Seamus Heaney 1939-2013

Seamus Heaney 1939-2013

I first read Seamus Heaney when I was a teenager. I’d never read a poet that made much sense to me before, but with Digging Heaney opened the door to the art for me. He wrote poems about the world of my parents, somewhere I had only experience on Summer holidays and in the sound of their accents and stories. Their voices and sensibilities came to life afresh in his words and I found a new way of viewing things through their eyes. I could see anew and clearly what had always been there.

Other poets followed but Seamus led. 

20 years later I found myself working at Faber and Faber. For a working class boy from the Midlands, that in itself was a source of awe, but to work with Seamus Heaney? I was lucky enough to meet him a good many and he was a gentle, kind man with a rare aura of wisdom. Perhaps because he was. He was fun too, a nip of whisky before the sales conference reading. And what a reader, once seen and heard, never forgotten.  

One day early in my time at Faber I booked the boardroom for a meeting. On arrival, looking through the glass door I saw Seamus Heaney sitting at the table writing. We hovered for a moment toying with whether to point out the booking, then went off to find another room. I don’t know what he was writing, his shopping list perhaps, but I like to think that we failed to interrupt a poem, a magic that was taking place as we hovered. I hope so.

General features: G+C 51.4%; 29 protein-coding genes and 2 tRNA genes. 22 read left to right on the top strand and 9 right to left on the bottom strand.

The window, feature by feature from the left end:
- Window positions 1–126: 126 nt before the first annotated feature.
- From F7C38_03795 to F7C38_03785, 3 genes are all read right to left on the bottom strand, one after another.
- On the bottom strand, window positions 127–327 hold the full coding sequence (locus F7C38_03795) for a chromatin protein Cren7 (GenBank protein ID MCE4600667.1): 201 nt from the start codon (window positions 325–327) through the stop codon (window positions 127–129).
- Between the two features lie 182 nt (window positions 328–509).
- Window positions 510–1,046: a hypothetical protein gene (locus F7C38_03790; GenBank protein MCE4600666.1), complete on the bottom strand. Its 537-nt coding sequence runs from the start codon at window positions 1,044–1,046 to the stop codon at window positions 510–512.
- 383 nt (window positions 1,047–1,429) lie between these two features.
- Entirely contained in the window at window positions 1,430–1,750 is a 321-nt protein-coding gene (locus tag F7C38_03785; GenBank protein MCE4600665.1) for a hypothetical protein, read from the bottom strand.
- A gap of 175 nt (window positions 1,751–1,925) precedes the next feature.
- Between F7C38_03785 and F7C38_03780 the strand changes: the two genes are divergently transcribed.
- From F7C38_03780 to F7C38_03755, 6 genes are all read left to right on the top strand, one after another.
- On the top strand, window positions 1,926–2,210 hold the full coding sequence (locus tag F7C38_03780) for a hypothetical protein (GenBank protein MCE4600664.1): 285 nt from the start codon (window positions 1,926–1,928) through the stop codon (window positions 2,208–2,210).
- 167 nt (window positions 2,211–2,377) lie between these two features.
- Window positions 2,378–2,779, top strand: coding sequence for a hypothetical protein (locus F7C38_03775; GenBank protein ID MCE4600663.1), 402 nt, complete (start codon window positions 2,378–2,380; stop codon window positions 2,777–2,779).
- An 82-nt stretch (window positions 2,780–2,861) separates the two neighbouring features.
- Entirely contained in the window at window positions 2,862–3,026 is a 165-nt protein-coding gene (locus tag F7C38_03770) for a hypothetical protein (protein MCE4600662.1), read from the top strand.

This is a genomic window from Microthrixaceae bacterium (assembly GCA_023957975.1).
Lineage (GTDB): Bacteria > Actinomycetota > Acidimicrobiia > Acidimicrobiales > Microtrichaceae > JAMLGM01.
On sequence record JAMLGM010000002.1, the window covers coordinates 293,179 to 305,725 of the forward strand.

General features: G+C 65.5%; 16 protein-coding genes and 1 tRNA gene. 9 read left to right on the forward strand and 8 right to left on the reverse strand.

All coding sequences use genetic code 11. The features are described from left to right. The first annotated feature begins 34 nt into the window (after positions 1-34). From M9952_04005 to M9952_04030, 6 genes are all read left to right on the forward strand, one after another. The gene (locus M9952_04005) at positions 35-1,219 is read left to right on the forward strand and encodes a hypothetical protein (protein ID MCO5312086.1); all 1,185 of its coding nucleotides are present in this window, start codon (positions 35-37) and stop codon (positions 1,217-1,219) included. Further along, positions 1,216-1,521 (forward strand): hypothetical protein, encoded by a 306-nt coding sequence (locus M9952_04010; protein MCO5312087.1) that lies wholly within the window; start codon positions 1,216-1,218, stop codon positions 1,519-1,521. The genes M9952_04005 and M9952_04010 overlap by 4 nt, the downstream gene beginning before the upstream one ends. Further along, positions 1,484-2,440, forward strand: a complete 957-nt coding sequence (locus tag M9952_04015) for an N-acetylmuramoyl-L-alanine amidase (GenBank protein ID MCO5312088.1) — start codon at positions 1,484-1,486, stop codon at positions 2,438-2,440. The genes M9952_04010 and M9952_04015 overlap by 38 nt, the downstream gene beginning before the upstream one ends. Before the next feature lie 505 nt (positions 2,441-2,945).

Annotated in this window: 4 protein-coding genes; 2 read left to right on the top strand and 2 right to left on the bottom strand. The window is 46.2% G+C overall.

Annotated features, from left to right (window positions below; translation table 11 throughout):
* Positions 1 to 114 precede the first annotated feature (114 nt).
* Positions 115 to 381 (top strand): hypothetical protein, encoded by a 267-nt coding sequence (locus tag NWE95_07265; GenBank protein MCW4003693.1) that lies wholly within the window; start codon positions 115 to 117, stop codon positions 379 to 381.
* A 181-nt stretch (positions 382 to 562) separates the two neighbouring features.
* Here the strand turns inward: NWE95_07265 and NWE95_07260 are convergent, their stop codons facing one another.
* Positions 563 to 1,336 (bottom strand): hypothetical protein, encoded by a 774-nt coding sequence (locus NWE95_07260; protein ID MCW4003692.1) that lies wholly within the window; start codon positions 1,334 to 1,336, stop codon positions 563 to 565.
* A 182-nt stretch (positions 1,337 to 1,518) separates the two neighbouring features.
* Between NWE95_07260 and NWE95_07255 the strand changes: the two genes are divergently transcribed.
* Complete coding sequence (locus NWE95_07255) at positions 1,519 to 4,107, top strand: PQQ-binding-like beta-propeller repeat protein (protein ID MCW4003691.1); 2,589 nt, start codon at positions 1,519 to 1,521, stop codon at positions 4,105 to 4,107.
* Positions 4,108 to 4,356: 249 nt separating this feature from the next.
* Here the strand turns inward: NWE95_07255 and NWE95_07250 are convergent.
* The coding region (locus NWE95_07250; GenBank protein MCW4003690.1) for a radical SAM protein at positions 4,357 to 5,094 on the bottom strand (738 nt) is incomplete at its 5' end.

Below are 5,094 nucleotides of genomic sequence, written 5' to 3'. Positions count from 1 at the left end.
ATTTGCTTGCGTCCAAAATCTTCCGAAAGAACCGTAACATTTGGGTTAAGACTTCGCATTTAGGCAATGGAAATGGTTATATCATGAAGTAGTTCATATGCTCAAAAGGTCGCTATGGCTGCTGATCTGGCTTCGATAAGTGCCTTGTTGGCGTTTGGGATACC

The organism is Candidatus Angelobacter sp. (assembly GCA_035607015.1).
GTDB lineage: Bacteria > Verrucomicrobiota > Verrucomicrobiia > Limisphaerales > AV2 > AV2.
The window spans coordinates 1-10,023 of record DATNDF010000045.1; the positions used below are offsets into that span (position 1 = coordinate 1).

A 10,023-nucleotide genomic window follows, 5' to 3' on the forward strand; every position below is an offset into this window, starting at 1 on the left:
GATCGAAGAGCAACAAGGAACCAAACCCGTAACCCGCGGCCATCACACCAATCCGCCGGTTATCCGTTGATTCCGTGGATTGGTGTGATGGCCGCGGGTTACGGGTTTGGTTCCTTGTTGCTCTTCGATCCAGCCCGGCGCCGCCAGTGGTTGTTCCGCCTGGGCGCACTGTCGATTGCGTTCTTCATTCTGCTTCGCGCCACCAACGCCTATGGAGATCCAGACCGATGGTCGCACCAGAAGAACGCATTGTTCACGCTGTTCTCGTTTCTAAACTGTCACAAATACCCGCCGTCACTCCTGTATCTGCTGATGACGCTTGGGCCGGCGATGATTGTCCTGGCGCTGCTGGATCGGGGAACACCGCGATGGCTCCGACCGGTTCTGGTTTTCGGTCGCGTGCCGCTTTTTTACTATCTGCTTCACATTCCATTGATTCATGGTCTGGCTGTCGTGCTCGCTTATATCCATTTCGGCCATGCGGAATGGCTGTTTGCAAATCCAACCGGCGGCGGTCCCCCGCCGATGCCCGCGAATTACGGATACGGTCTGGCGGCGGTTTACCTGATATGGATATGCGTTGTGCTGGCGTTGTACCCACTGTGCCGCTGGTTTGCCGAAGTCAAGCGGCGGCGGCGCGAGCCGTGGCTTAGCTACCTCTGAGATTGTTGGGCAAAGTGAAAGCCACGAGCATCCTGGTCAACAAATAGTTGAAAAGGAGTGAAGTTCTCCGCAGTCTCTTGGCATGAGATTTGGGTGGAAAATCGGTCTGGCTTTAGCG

Céad slán Seamus 



‘Wherever that man went, he went gratefully’ The Guardian obituary. And a life in pictures.

For all that you have done, we are grateful.


First you strategically position your pieces…

Some months ago I used this recording of a scene from Independence Day to refer to Amazon’s moves into publishing. It would seem that Forbes thinks Amazon has been playing a very long game. An excellent article and while I’m not totally convinced of their infallibility  I’m sure that Amazon is absolutely thinking several moves ahead. 2012 is going to be a very interesting year. (Hat tip to Eoin Purcell)

Twas the Thursday before Christmas

And frankly I’m all tuckered out. It’s been a long year and I share Charlie Brooker’s view of 2011. I’m only hoping that the season opener doesn’t involve North Korea in any dramatic way whatsoever. Because there’s only one way to write that episode.

For a little recuperation I’m going to pop myself off the grid for a week or so and read some books and maybe even do some offline writing myself. Its lovely and summery here in Christchurch and I’m  looking forward to recharging the batteries in the sunshine. As a final round-up take a look at Robert McCrum’s 50 things he’s learned about the literary life.

Its been a really interesting experience writing this blog these past few months and I’d like to thank you for reading it. I hope some of what I’ve written has been useful or interesting to you. For me, the act of writing has been enormously useful in itself and is certainly helping me shape my thinking better.  While I don’t think I’m quite there with this blog yet, I’ve learned a lot and I’ve been inspired by paying really close attention to the wealth of interesting thinking across the book world this year. So I’ll be pondering how to improve things over the holidays and I’m keen to make it way better in 2012. And I have no doubt that 2012 will, for the book world at least, be no less eventful.

Take it steady, enjoy the holidays and see you in a few days.